The Inland Revenue Department is happy with lead provider Accenture to overhaul its 30-year-old information technology system in a major transformation of its business which so far is running under budget and on time.
IRD commissioner Naomi Ferguson told Parliament's finance and expenditure committee the government's tax gatherer has spent $83 million to date on its business transformation programme, and is currently running under budget and on time. The replacement of its ageing FIRST IT system aims to protect the agency's ability to collect tax, while meeting a raft of new responsibilities thrust upon the department over the past 15 years such as overseeing KiwiSaver payments, student loans and welfare entitlements.
Ferguson couldn't immediately provide the committee with an estimate of how much would be spent on the project this year, but said "we are under budget and delivering against milestones in that business case."
When asked if she was aware of Accenture's cost blow-out when it developed a tax platform for the Australian Tax Office, Ferguson said she was aware of those problems and was comfortable with the appointment of the global management and consulting firm. One of the reasons behind the ATO's over-run in costs were extensive changes in superannuation policy which significantly altered the scope of the project.
IRD's IT project has attracted attention for its size, with initial estimates predicting a cost of some $1.5 billion over a 10-year period.
When asked why local companies such as cloud-based accounting software firm Xero weren't able to bid for the project, Ferguson told the committee that local software developers didn't build the kind of platforms the department needed, but that IRD was engaging with people like Xero's chief executive Rod Drury to see how to better integrate the new system with their accounting platforms.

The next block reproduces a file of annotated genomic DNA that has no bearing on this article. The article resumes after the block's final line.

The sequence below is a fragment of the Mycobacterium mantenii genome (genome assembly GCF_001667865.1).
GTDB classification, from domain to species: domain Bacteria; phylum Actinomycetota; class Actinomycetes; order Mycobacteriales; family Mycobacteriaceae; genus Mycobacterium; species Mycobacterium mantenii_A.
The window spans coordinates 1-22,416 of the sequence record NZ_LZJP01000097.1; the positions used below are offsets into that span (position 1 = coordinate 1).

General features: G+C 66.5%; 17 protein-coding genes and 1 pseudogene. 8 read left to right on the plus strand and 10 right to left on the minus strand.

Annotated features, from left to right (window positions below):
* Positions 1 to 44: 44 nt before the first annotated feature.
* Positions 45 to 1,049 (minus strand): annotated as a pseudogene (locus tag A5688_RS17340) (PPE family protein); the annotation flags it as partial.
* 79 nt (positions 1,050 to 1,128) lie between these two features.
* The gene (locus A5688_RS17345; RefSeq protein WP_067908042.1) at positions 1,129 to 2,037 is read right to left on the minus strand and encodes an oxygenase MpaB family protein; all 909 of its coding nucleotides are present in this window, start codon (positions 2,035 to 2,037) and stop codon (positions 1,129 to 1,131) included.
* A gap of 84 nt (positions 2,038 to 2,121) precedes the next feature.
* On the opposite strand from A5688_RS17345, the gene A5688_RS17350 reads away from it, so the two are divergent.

Accenture was one of a number of multi-national companies identified last year in a tax minimisation scheme routing funds through Luxembourg, and while Ferguson wouldn't comment specifically on the company, she said the department has contractual obligations with suppliers to ensure they comply with New Zealand tax laws.
Ferguson accepted IRD was responsible for poor project management which underestimated the cost of the IT system for child support payments. The cost ballooned to $210 million from an earlier forecast of $120 million, which forced a delay to the second phases of its implementation to scale back the immediate cost to $163 million.
The department picked up the escalating costs through its own governance processes and was confident there wouldn't be a further increase in the project's bill.